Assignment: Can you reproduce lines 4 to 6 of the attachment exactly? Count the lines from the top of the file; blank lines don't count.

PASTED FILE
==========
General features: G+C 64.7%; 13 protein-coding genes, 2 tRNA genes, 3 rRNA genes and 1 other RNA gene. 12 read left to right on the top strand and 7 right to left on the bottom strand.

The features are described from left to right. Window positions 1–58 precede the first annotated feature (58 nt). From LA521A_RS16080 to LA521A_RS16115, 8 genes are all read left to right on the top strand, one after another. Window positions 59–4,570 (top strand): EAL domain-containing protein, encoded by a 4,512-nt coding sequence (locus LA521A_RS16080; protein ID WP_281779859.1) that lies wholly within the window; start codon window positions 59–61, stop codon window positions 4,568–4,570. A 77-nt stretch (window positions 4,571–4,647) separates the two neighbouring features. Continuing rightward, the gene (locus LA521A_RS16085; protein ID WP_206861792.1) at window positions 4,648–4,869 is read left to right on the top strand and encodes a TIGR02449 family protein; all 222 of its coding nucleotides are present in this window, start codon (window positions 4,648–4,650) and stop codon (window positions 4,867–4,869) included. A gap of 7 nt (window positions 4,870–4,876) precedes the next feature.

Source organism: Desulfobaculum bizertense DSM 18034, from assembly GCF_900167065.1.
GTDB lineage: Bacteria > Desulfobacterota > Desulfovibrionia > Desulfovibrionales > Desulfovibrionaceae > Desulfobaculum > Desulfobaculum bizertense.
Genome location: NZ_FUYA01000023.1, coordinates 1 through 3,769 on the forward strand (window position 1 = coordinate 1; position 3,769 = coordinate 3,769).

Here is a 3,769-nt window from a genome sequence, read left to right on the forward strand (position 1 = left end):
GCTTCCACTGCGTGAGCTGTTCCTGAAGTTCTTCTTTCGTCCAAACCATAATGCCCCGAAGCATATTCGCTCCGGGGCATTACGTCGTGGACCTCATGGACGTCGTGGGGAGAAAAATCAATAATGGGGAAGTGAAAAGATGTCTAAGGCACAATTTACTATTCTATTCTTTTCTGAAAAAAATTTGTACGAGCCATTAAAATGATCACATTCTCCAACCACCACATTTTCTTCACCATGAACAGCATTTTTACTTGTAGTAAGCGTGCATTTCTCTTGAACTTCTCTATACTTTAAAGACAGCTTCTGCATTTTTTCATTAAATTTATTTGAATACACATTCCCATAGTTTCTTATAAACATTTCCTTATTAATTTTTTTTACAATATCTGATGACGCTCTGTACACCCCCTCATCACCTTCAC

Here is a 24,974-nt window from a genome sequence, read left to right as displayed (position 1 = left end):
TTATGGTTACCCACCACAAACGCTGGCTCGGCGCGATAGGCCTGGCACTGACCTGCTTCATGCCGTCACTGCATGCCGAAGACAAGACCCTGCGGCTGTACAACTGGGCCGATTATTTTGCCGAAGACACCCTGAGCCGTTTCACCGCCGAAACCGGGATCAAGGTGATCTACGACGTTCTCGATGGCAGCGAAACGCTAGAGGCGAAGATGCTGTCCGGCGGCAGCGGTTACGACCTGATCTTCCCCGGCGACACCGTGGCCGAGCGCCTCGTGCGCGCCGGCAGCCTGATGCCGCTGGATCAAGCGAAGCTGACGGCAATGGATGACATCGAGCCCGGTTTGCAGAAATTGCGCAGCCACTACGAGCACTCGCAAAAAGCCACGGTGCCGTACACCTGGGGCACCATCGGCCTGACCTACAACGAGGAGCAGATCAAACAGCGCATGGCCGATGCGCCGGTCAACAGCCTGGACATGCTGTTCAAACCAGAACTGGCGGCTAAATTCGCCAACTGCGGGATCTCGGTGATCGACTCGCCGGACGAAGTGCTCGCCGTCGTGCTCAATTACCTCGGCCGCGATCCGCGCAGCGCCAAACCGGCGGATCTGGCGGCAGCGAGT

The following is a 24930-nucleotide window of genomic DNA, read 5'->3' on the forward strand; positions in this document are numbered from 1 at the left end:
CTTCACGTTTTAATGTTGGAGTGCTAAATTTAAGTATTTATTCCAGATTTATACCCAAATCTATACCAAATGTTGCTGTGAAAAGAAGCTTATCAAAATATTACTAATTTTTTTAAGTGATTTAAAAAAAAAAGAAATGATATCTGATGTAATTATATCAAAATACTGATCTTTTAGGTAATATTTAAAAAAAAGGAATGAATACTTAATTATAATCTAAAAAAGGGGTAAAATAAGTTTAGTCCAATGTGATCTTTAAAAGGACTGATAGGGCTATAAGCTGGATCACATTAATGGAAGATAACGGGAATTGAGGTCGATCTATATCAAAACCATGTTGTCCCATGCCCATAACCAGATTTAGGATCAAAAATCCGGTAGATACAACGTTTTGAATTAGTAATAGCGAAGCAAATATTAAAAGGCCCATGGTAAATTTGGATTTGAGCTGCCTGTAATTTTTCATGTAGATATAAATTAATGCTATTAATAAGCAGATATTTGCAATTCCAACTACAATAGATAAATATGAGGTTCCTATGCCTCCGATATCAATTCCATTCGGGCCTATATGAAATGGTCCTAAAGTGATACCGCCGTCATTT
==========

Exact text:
GTDB lineage: Bacteria > Desulfobacterota > Desulfovibrionia > Desulfovibrionales > Desulfovibrionaceae > Desulfobaculum > Desulfobaculum bizertense.
Genome location: NZ_FUYA01000023.1, coordinates 1 through 3,769 on the forward strand (window position 1 = coordinate 1; position 3,769 = coordinate 3,769).

Here is a 3,769-nt window from a genome sequence, read left to right on the forward strand (position 1 = left end):